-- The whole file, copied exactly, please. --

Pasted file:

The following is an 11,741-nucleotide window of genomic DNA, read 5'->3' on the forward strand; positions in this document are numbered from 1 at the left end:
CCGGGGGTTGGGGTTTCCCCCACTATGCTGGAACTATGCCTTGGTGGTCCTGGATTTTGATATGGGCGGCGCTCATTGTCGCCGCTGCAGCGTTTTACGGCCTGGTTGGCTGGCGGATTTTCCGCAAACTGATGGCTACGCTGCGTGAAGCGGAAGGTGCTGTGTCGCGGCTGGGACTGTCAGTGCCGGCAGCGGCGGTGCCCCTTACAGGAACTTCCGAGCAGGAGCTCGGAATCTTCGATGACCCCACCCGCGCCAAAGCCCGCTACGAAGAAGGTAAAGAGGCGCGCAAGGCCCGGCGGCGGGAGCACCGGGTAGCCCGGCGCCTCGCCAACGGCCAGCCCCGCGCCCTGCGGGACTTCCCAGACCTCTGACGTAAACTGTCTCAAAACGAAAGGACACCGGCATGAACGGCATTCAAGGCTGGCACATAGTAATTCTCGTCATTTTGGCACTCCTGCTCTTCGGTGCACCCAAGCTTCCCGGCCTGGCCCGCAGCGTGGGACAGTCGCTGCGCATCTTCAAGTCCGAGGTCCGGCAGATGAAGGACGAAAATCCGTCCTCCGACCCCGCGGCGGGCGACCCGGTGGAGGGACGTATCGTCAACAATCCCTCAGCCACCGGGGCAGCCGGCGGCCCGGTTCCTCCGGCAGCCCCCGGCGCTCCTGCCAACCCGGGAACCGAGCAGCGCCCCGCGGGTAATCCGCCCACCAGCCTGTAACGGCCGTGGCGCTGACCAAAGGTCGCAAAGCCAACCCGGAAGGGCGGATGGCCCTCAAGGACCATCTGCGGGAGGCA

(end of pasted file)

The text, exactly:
The following is an 11,741-nucleotide window of genomic DNA, read 5'->3' on the forward strand; positions in this document are numbered from 1 at the left end:
CCGGGGGTTGGGGTTTCCCCCACTATGCTGGAACTATGCCTTGGTGGTCCTGGATTTTGATATGGGCGGCGCTCATTGTCGCCGCTGCAGCGTTTTACGGCCTGGTTGGCTGGCGGATTTTCCGCAAACTGATGGCTACGCTGCGTGAAGCGGAAGGTGCTGTGTCGCGGCTGGGACTGTCAGTGCCGGCAGCGGCGGTGCCCCTTACAGGAACTTCCGAGCAGGAGCTCGGAATCTTCGATGACCCCACCCGCGCCAAAGCCCGCTACGAAGAAGGTAAAGAGGCGCGCAAGGCCCGGCGGCGGGAGCACCGGGTAGCCCGGCGCCTCGCCAACGGCCAGCCCCGCGCCCTGCGGGACTTCCCAGACCTCTGACGTAAACTGTCTCAAAACGAAAGGACACCGGCATGAACGGCATTCAAGGCTGGCACATAGTAATTCTCGTCATTTTGGCACTCCTGCTCTTCGGTGCACCCAAGCTTCCCGGCCTGGCCCGCAGCGTGGGACAGTCGCTGCGCATCTTCAAGTCCGAGGTCCGGCAGATGAAGGACGAAAATCCGTCCTCCGACCCCGCGGCGGGCGACCCGGTGGAGGGACGTATCGTCAACAATCCCTCAGCCACCGGGGCAGCCGGCGGCCCGGTTCCTCCGGCAGCCCCCGGCGCTCCTGCCAACCCGGGAACCGAGCAGCGCCCCGCGGGTAATCCGCCCACCAGCCTGTAACGGCCGTGGCGCTGACCAAAGGTCGCAAAGCCAACCCGGAAGGGCGGATGGCCCTCAAGGACCATCTGCGGGAGGCA